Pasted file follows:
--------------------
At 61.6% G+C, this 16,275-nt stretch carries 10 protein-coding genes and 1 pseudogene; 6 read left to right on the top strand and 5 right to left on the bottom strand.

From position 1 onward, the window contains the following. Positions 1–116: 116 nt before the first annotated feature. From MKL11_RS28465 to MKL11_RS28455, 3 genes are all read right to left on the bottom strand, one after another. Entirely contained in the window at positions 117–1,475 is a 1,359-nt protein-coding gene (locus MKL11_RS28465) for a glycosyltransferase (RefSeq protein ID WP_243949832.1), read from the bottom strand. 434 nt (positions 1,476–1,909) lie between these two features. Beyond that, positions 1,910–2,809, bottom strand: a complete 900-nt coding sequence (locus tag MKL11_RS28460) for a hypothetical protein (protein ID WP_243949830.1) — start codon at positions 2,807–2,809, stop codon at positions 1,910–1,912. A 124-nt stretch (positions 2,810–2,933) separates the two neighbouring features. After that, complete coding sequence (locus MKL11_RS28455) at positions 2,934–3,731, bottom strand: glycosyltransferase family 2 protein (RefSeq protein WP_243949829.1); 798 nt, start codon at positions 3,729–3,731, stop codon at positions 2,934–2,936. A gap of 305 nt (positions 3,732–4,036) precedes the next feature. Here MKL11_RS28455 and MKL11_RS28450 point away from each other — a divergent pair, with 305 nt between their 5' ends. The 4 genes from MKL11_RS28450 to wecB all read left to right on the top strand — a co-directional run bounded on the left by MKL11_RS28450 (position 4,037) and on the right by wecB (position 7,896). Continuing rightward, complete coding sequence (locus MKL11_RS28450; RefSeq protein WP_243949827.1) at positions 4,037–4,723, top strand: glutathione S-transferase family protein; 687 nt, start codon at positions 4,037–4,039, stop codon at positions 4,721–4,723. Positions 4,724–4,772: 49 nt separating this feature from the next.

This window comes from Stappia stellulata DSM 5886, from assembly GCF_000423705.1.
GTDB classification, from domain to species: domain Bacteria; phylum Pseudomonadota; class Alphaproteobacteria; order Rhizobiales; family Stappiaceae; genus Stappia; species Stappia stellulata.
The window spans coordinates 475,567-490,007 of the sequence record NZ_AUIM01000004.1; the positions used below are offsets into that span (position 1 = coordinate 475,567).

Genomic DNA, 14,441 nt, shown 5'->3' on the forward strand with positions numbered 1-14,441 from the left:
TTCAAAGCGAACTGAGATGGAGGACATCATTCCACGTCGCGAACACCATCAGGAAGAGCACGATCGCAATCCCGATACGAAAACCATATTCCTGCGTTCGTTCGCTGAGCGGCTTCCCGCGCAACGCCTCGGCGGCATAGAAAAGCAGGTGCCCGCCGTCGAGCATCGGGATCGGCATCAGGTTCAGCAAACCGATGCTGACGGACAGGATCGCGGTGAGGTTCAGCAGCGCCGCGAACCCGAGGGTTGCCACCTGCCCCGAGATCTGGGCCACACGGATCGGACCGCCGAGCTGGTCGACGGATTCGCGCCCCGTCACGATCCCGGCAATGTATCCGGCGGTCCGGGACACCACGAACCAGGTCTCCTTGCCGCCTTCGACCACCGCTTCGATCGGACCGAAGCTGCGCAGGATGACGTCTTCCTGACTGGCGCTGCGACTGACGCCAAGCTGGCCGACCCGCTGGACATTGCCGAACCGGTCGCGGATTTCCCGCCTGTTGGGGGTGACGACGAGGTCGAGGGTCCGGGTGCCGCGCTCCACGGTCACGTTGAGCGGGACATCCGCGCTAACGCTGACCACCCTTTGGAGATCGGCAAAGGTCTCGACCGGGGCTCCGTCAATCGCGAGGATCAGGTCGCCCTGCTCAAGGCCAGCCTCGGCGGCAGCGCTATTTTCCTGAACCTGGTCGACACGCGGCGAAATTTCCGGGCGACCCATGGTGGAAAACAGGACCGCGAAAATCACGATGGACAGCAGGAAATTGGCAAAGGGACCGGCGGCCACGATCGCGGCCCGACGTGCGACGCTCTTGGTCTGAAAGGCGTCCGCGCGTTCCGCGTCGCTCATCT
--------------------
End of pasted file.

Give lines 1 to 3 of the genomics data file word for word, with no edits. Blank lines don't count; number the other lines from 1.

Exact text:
At 61.6% G+C, this 16,275-nt stretch carries 10 protein-coding genes and 1 pseudogene; 6 read left to right on the top strand and 5 right to left on the bottom strand.

From position 1 onward, the window contains the following. Positions 1–116: 116 nt before the first annotated feature. From MKL11_RS28465 to MKL11_RS28455, 3 genes are all read right to left on the bottom strand, one after another. Entirely contained in the window at positions 117–1,475 is a 1,359-nt protein-coding gene (locus MKL11_RS28465) for a glycosyltransferase (RefSeq protein ID WP_243949832.1), read from the bottom strand. 434 nt (positions 1,476–1,909) lie between these two features. Beyond that, positions 1,910–2,809, bottom strand: a complete 900-nt coding sequence (locus tag MKL11_RS28460) for a hypothetical protein (protein ID WP_243949830.1) — start codon at positions 2,807–2,809, stop codon at positions 1,910–1,912. A 124-nt stretch (positions 2,810–2,933) separates the two neighbouring features. After that, complete coding sequence (locus MKL11_RS28455) at positions 2,934–3,731, bottom strand: glycosyltransferase family 2 protein (RefSeq protein WP_243949829.1); 798 nt, start codon at positions 3,729–3,731, stop codon at positions 2,934–2,936. A gap of 305 nt (positions 3,732–4,036) precedes the next feature. Here MKL11_RS28455 and MKL11_RS28450 point away from each other — a divergent pair, with 305 nt between their 5' ends. The 4 genes from MKL11_RS28450 to wecB all read left to right on the top strand — a co-directional run bounded on the left by MKL11_RS28450 (position 4,037) and on the right by wecB (position 7,896). Continuing rightward, complete coding sequence (locus MKL11_RS28450; RefSeq protein WP_243949827.1) at positions 4,037–4,723, top strand: glutathione S-transferase family protein; 687 nt, start codon at positions 4,037–4,039, stop codon at positions 4,721–4,723. Positions 4,724–4,772: 49 nt separating this feature from the next.

This window comes from Stappia stellulata DSM 5886, from assembly GCF_000423705.1.